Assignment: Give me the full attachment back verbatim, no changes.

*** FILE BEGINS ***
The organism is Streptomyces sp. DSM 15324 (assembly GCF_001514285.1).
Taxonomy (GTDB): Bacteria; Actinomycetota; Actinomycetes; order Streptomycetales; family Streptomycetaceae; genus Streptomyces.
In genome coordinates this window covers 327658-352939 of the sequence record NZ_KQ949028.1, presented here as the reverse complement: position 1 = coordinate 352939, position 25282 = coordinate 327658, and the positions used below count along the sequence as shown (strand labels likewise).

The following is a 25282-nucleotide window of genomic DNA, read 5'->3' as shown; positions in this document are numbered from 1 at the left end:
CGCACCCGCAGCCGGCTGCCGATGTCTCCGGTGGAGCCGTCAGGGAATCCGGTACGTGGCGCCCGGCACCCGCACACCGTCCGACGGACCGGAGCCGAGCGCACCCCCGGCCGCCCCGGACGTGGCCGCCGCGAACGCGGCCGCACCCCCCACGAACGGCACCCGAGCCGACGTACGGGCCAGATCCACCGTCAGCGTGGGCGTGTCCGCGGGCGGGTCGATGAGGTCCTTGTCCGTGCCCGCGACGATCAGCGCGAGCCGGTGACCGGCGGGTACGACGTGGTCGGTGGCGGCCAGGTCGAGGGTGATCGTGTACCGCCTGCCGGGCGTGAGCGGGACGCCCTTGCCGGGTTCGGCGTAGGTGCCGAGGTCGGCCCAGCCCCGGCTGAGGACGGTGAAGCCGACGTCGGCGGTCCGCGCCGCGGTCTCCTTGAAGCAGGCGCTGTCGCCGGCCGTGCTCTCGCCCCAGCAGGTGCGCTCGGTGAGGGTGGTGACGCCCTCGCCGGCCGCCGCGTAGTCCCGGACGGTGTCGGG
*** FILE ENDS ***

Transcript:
The organism is Streptomyces sp. DSM 15324 (assembly GCF_001514285.1).
Taxonomy (GTDB): Bacteria; Actinomycetota; Actinomycetes; order Streptomycetales; family Streptomycetaceae; genus Streptomyces.
In genome coordinates this window covers 327658-352939 of the sequence record NZ_KQ949028.1, presented here as the reverse complement: position 1 = coordinate 352939, position 25282 = coordinate 327658, and the positions used below count along the sequence as shown (strand labels likewise).

The following is a 25282-nucleotide window of genomic DNA, read 5'->3' as shown; positions in this document are numbered from 1 at the left end:
CGCACCCGCAGCCGGCTGCCGATGTCTCCGGTGGAGCCGTCAGGGAATCCGGTACGTGGCGCCCGGCACCCGCACACCGTCCGACGGACCGGAGCCGAGCGCACCCCCGGCCGCCCCGGACGTGGCCGCCGCGAACGCGGCCGCACCCCCCACGAACGGCACCCGAGCCGACGTACGGGCCAGATCCACCGTCAGCGTGGGCGTGTCCGCGGGCGGGTCGATGAGGTCCTTGTCCGTGCCCGCGACGATCAGCGCGAGCCGGTGACCGGCGGGTACGACGTGGTCGGTGGCGGCCAGGTCGAGGGTGATCGTGTACCGCCTGCCGGGCGTGAGCGGGACGCCCTTGCCGGGTTCGGCGTAGGTGCCGAGGTCGGCCCAGCCCCGGCTGAGGACGGTGAAGCCGACGTCGGCGGTCCGCGCCGCGGTCTCCTTGAAGCAGGCGCTGTCGCCGGCCGTGCTCTCGCCCCAGCAGGTGCGCTCGGTGAGGGTGGTGACGCCCTCGCCGGCCGCCGCGTAGTCCCGGACGGTGTCGGG